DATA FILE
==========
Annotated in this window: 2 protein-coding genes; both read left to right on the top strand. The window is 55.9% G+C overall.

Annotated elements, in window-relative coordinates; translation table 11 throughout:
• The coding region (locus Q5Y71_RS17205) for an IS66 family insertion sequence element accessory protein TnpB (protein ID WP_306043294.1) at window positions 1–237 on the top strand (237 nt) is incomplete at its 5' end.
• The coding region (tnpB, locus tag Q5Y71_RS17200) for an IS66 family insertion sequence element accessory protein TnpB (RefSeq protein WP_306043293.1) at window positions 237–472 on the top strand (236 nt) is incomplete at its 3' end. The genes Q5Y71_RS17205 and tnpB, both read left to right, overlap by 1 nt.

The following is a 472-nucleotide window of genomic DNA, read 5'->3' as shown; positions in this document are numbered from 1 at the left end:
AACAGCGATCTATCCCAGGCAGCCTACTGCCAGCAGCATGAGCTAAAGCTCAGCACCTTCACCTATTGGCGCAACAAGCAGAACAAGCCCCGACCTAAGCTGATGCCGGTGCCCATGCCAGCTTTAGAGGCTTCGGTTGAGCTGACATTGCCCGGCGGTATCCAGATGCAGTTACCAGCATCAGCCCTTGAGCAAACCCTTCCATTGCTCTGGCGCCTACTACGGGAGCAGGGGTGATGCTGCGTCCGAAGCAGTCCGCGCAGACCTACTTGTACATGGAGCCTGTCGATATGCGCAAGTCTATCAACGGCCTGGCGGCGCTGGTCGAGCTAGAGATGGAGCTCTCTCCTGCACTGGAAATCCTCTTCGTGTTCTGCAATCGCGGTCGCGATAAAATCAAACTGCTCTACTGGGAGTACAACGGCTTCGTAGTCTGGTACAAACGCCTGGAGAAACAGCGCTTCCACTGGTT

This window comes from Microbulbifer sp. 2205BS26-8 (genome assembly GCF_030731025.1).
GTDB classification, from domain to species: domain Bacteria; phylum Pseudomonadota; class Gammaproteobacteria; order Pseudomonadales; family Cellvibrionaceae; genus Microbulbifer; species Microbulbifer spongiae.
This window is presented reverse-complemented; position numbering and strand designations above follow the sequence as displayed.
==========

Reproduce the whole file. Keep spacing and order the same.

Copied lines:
Annotated in this window: 2 protein-coding genes; both read left to right on the top strand. The window is 55.9% G+C overall.

Annotated elements, in window-relative coordinates; translation table 11 throughout:
• The coding region (locus Q5Y71_RS17205) for an IS66 family insertion sequence element accessory protein TnpB (protein ID WP_306043294.1) at window positions 1–237 on the top strand (237 nt) is incomplete at its 5' end.
• The coding region (tnpB, locus tag Q5Y71_RS17200) for an IS66 family insertion sequence element accessory protein TnpB (RefSeq protein WP_306043293.1) at window positions 237–472 on the top strand (236 nt) is incomplete at its 3' end. The genes Q5Y71_RS17205 and tnpB, both read left to right, overlap by 1 nt.

The following is a 472-nucleotide window of genomic DNA, read 5'->3' as shown; positions in this document are numbered from 1 at the left end:
AACAGCGATCTATCCCAGGCAGCCTACTGCCAGCAGCATGAGCTAAAGCTCAGCACCTTCACCTATTGGCGCAACAAGCAGAACAAGCCCCGACCTAAGCTGATGCCGGTGCCCATGCCAGCTTTAGAGGCTTCGGTTGAGCTGACATTGCCCGGCGGTATCCAGATGCAGTTACCAGCATCAGCCCTTGAGCAAACCCTTCCATTGCTCTGGCGCCTACTACGGGAGCAGGGGTGATGCTGCGTCCGAAGCAGTCCGCGCAGACCTACTTGTACATGGAGCCTGTCGATATGCGCAAGTCTATCAACGGCCTGGCGGCGCTGGTCGAGCTAGAGATGGAGCTCTCTCCTGCACTGGAAATCCTCTTCGTGTTCTGCAATCGCGGTCGCGATAAAATCAAACTGCTCTACTGGGAGTACAACGGCTTCGTAGTCTGGTACAAACGCCTGGAGAAACAGCGCTTCCACTGGTT

This window comes from Microbulbifer sp. 2205BS26-8 (genome assembly GCF_030731025.1).
GTDB classification, from domain to species: domain Bacteria; phylum Pseudomonadota; class Gammaproteobacteria; order Pseudomonadales; family Cellvibrionaceae; genus Microbulbifer; species Microbulbifer spongiae.
This window is presented reverse-complemented; position numbering and strand designations above follow the sequence as displayed.